Travel down Oklahoma’s stretch of Route 66 and find quirky stops, kitschy photo-ops and unique destinations along the way.
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A road trip down Route 66 in Oklahoma will lead you to larger-than-life ku-ku birds, giant totem poles, friendly whales, historic relics and over 600 flavors of soda. Be sure to bring your camera along – these unique photo-ops shouldn’t be missed!
Outfitted with a 1960s-style neon sign and housed in a building that looks like a giant ku-ku clock, visitors have been attracted to Waylan’s Ku-Ku Burger in Miami for decades. It opened as part of a chain of ku-ku hamburger stands in the 1960s, but is now the only remaining restaurant of its kind. A giant cheeseburger, chili cheese waffle fries and fresh squeezed limeade are the ideal Waylan’s meal.
It wouldn’t be right to travel down Route 66 without a stop in Afton to see Darryl Starbird’s National Rod & Custom Car Hall of Fame, which houses some of the most inventive cars on display along the Mother Road. Visitors will see over 20 automobiles designed by the auto genius himself including the famous space age, bubble top hot rods from the 1950s and 60s. There are over 50 vehicles on display as well as plenty of auto memorabilia.
Between Claremore and Vinita in a small town off Route 66 sits Totem Pole Park. It lays claim to the “World’s Largest Concrete Totem Pole,” a one-of-a-kind monument to American Indian culture built by local resident Ed Galloway. Over the years, it has become a beloved photo-op along the highway and even has a gift shop. For an extra fun visit, drop in during the annual Totem Pole BBQ & Music Fest for some delicious food and great music.
As Oklahoma’s most famous and endearing roadside landmark, Catoosa’s Blue Whale has a long history of making Route 66ers smile. The whale was built one bucket of cement at a time in the early 1970s by zoologist Hugh Davis as a special place for his grandkids to play. This impressive structure is 20 feet tall and 80 feet long. Visitors are welcome to walk inside the whale, and families enjoy picnics by the water during good weather. Note: swimming is not allowed in the pond.
The nearly 44,000 pound Golden Driller keeps watch over the Tulsa Expo Square with his right hand on top of an oil derrick. It stands at 76 feet tall, making it one of the tallest freestanding statues in the country. Originally built as part of the 1953 International Petroleum Exposition, it became a permanent part of the fairgrounds in 1966 and has welcomed visitors ever since.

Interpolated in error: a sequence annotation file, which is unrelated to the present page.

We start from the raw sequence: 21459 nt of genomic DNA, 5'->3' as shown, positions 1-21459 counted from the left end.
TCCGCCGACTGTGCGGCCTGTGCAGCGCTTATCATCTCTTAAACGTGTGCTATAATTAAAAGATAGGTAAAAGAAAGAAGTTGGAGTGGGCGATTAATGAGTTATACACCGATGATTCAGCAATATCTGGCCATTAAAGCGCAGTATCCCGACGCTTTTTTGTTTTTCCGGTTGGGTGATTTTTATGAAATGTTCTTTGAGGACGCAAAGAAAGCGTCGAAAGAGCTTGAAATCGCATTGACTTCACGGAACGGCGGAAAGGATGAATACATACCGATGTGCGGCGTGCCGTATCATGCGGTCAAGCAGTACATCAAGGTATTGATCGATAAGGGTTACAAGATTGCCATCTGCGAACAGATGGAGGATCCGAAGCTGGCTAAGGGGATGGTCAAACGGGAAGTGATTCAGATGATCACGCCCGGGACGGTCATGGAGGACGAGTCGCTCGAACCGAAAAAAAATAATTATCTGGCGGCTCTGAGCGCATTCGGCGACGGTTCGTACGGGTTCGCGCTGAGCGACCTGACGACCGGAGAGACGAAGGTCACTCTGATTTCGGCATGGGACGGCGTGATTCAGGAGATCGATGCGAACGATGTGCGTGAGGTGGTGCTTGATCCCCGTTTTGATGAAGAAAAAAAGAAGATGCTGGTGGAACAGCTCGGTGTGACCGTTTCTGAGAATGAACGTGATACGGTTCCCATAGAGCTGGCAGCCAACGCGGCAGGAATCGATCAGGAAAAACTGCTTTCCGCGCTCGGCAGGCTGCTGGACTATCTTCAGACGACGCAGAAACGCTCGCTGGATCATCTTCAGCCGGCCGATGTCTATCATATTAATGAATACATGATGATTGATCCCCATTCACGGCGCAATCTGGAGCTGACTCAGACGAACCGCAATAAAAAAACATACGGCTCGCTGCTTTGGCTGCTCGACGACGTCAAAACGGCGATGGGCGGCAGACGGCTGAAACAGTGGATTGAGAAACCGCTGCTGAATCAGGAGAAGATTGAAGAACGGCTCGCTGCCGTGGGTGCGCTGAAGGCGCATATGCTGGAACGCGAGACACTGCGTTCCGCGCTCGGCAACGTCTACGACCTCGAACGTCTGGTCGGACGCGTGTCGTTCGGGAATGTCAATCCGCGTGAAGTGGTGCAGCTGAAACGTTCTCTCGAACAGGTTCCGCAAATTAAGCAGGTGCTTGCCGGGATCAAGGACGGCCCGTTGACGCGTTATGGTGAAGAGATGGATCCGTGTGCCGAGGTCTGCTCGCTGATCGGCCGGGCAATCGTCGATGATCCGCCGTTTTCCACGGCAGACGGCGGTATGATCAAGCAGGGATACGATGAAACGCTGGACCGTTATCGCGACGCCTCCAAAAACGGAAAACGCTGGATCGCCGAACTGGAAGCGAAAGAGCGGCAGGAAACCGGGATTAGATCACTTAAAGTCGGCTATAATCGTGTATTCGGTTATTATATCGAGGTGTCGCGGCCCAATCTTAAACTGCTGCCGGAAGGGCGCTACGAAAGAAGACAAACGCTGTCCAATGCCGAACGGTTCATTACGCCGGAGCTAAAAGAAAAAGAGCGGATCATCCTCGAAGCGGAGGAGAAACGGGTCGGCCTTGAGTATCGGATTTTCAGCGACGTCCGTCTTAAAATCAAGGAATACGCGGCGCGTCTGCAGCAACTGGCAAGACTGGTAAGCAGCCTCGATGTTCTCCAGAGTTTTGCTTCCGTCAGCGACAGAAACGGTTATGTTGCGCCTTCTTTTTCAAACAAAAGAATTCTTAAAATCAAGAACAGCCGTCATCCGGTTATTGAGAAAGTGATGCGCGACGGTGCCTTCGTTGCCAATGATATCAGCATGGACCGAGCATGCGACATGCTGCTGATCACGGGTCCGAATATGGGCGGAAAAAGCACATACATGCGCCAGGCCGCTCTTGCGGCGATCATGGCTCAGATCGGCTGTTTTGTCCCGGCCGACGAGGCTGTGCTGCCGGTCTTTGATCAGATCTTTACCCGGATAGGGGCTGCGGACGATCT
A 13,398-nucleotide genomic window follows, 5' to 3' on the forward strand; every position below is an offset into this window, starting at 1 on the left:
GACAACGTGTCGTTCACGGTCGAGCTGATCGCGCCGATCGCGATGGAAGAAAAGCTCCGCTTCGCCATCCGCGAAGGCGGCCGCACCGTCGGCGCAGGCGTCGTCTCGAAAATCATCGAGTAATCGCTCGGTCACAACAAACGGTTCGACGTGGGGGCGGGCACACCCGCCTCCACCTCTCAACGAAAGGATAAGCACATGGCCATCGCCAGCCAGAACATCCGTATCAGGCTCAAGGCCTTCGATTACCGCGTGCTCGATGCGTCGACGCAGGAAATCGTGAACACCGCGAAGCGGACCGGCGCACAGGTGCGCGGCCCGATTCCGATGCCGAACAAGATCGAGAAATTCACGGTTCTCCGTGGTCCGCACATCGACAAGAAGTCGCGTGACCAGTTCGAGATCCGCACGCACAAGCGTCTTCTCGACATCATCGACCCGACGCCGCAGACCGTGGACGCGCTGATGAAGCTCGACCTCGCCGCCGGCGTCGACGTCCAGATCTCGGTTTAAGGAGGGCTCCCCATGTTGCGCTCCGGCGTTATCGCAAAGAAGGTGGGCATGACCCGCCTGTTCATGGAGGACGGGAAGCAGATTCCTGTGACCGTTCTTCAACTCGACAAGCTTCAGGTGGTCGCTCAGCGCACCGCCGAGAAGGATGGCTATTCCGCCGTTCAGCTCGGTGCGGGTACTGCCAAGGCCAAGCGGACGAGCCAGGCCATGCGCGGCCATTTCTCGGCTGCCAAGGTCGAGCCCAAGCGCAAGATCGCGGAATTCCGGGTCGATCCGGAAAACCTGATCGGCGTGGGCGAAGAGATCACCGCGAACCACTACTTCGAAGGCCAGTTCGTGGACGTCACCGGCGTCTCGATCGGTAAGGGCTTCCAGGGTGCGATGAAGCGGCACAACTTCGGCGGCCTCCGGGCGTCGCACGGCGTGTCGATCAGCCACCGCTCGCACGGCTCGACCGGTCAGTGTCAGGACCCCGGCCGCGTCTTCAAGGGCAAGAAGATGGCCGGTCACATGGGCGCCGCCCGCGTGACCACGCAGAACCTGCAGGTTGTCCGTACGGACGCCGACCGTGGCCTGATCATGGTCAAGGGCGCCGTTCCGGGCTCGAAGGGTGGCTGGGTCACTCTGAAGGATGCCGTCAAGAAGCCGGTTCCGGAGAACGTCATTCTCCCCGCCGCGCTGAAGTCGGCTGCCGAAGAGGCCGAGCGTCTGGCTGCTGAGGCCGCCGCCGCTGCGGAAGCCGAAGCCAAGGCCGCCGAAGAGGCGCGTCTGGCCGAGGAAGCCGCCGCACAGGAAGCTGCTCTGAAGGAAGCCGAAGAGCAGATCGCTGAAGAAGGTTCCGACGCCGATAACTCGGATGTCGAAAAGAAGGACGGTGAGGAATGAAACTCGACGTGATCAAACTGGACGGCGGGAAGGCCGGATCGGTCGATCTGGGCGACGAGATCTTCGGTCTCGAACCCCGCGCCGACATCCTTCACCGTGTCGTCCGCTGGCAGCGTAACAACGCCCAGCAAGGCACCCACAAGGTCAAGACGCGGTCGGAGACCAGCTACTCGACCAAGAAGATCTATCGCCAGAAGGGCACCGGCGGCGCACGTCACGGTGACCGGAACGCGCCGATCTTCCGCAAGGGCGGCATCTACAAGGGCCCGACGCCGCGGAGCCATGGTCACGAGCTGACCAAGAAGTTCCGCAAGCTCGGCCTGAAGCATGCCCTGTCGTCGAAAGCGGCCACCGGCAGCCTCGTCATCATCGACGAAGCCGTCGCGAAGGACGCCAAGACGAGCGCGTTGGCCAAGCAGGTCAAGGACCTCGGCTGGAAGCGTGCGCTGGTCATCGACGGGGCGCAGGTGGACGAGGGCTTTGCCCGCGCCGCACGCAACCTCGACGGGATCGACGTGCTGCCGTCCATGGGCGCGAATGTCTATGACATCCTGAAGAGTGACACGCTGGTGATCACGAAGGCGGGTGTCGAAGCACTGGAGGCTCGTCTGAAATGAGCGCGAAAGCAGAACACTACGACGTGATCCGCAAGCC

OK County 66 is located along the Mother Road in Arcadia and is unlike any other Route 66 attraction. This large piece of land is filled with miniatures and replicas of quintessential stops from across the country, as well as other Americana. Stop in and go on a tour of Route 66 just by walking the grounds. You’ll see the Twin Arrows in Arizona, the Blue Whale in Catoosa and a knock off of the Captain America motorcycle from the movie “Easy Rider” all in one spot.
While driving down Route 66 in central Oklahoma, it is impossible to miss the bright red Round Barn located just outside of Oklahoma City in Arcadia. This architectural gem has been around since 1898 and was restored after the roof collapsed in 1988. The inside is filled with rustic farm equipment and other antique items as well as a gift shop where you can grab a souvenir. The barn was even added to the National Register of Historical Places in 1977.
Take a break from rolling down the highway and pull over to POPS for a cold soda and some delicious diner food. A huge 66-foot tall pop bottle sculpture that lights up at night guides visitors into this combination gas station, restaurant and soda ranch. It touts over 600 flavors ranging from cream soda to bacon. Once you’re inside, take a seat and order from the menu full of burgers, chicken strips, milkshakes and other American favorites.
The Gold Dome Building in Oklahoma City was one of the earliest domes of its kind built in the world. Since 1958 it has held many different businesses - it began as a bank but has also been a cultural center, art gallery, bar, restaurant and office space. In addition to its unique shape, the dome is also painted gold and shimmers in the sun adding to the honey comb effect of its architecture.
Among the many architectural and artistic landmarks in Oklahoma City’s Asian District, the Milk Bottle Grocery stands out as one of the oddest and oldest. The milk bottle was added to the top of a small, wedge-shaped building in 1948 as an advertisement for a local dairy company. It has been painted over many times during its sixty year history but most recently sports the Braum’s Dairy Store logo.
Indian Trading Post & Art in Calumet makes its mark along Route 66 with a huge Native American Muffler Man standing outside the door. Unlike most fiberglass Muffler Men that are modeled after Paul Bunyan, this figure wears buckskin pants, a beaded belt and a headdress. It was originally owned by a car dealership and moved to its current location along Route 66 in 2010. Stop in for moccasins or a beautiful piece of jewelry and pose next to the statue for a keepsake photo.
In the in 1920s and 30s, Lucille’s Service Station was one of many service stations built to accommodate the new drivers along America’s highways. Over the years, Lucille became known as the “Mother of the Mother Road” for her exceptional dedication to the motorists. She ran the shop until she died in 2000, and her legendary graciousness still compels people to pull over and get a few pictures today. Travel down the road just a little further for a bite to eat at her namesake diner, Lucille’s Roadhouse.